Two international programmes encompassed an admirable range of styles. A pair of films from opposite ends of the spectrum were especially well-received. These were Konstantin Bronzit's hilarious French At the Ends of the Earth, about an unstable house, and the German film The Periwig-Maker (director Stefen Schaffler), a beautifully-rendered model animation set in plague-infested London. There was also a late-night airing of 'outrageous animation,' including favourites such as Bambi Meets Godzilla and The Clinton Out-Takes. This benefited from being preceded by a gross-out live cabaret, featuring the self-mutilating Incredible Blood Brothers.
All of these were near or full sell-outs, but the greatest enthusiasm was reserved for the 'Watch With Mother '70s Classics' on Saturday night. This might sound like another children's screening, but don't be fooled. The audience was packed with twenty- and thirtysomethings, staring enraptured at child icons embedded deep into their psyche; The Clangers, Ivor the Engine, Mr. Benn... Even for non-nostalgia freaks, the vision of these (mostly model) series can't be denied, and their charm is untarnished. Among the names on these '70s productions were Peter Lord, David Sproxton and Bob Godfrey.
To round things off, there were also two feature screenings, one quite a coup. The Watershed is in the happy position of having an IMAX cinema located just behind it, and on Sunday morning attendees could see a special screening of The Old Man and the Sea, Aleksandr Petrov's Oscar-winning painting-on-glass. The other showing was Fantasia/2000, oddly in normal cinema-sized format rather than another IMAX special. Nonetheless, Disney's musical update still looked good.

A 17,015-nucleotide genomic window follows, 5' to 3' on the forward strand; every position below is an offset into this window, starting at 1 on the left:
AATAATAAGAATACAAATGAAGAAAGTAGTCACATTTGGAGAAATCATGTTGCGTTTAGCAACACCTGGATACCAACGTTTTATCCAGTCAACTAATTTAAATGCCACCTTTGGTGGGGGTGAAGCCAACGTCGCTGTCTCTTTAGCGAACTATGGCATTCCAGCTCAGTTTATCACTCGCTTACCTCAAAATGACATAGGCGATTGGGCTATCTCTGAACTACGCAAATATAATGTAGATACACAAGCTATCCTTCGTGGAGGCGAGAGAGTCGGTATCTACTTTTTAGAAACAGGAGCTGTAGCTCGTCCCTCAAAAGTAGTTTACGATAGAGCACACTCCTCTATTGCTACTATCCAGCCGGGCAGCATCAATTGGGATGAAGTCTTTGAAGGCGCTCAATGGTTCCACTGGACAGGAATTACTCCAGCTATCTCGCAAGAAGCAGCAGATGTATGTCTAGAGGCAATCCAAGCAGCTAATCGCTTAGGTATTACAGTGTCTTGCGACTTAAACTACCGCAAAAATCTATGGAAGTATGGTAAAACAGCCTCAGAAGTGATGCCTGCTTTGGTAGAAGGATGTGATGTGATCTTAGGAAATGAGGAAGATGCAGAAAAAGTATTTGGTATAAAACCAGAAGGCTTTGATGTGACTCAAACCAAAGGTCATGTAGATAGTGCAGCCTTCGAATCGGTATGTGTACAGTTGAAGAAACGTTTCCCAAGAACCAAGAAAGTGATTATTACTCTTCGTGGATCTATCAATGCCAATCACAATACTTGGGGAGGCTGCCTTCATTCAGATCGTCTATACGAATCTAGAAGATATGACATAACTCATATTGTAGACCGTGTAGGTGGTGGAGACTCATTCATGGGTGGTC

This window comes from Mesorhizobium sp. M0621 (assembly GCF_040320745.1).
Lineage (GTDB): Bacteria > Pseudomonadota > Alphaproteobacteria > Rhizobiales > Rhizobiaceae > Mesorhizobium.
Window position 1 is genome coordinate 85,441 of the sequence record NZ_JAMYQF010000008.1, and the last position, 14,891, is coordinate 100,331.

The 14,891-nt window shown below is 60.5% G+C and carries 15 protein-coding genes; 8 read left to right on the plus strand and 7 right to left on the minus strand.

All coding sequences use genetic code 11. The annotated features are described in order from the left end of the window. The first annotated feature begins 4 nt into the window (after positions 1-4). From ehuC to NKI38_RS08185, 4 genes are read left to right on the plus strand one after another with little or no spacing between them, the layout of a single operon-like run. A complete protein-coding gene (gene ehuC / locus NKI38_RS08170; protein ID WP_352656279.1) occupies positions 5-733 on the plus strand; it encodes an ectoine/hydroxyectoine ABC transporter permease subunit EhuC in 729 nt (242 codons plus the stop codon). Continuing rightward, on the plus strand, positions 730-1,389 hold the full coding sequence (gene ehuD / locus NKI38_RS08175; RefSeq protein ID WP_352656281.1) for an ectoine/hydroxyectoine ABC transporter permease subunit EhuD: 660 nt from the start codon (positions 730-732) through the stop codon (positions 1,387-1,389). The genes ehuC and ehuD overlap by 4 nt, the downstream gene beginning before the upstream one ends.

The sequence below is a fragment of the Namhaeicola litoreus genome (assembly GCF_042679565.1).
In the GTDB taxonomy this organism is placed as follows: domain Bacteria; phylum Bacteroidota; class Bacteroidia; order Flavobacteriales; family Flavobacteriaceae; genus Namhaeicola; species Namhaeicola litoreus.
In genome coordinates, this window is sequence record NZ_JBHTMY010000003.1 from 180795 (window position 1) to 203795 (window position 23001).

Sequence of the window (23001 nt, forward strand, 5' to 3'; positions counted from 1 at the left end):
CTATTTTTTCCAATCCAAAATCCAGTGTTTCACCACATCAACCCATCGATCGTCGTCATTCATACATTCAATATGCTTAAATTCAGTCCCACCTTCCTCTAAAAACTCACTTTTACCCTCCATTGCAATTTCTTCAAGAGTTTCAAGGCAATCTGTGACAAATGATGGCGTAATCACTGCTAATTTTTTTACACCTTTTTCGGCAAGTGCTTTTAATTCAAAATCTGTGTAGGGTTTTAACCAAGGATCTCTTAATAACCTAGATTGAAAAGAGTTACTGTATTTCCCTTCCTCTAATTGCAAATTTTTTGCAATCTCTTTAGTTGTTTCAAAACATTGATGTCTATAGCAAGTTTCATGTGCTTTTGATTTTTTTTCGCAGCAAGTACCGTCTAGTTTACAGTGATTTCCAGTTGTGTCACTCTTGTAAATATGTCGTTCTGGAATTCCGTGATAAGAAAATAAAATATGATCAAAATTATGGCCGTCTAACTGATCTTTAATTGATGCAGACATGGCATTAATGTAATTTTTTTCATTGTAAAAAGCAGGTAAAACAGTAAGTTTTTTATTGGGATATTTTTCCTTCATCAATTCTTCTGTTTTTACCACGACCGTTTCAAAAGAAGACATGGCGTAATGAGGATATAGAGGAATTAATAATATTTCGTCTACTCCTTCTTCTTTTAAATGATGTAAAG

A more unorthodox item was Desert Island Flicks, where comedian Phil Jupitus selected his favourite toons in a version of the radio staple Desert Island Discs. It sounded a recipe for disaster, but Jupitus, for all his self-deprecation, plainly knew his stuff. He was soon in earnest discussion of the relative merits of Avery, Jones and Clampett, and his love for the medium was obvious. (For the record, Jupitus rated "Rabbit of Seville" well above "What's Opera, Doc?") His British picks, meanwhile, included the BAA-winning Big Knights series and Aardman's Rex the Runt.
There's little doubt that Animated Encounters was another success. The screening-rooms were packed and everyone seemed to be thoroughly enjoying themselves. The organisers fully intend the event to be the first in a series. If all goes well in Exeter, there may be two new regular strands for British animation-lovers to enjoy. And more may follow. The Welsh Animation Group (WAG) is pressing for a more local-friendly Welsh event to make up for Vital. Over in Norwich, FAN plans an International Short Film & Animation Festival from October 26th to 29th. This promises to showcase animations from Britain and overseas, with competitions in both live-action and animated categories.
There are, of course, still questions about where British festivals should head, and how to avoid the over-reaching hubris of Vital. But such worries are for the future. For now, British festival animation is enjoying a new lease of life. It's a great position from which to make a new start.
Andrew Osmond is a freelance writer specializing in fantasy media and animation.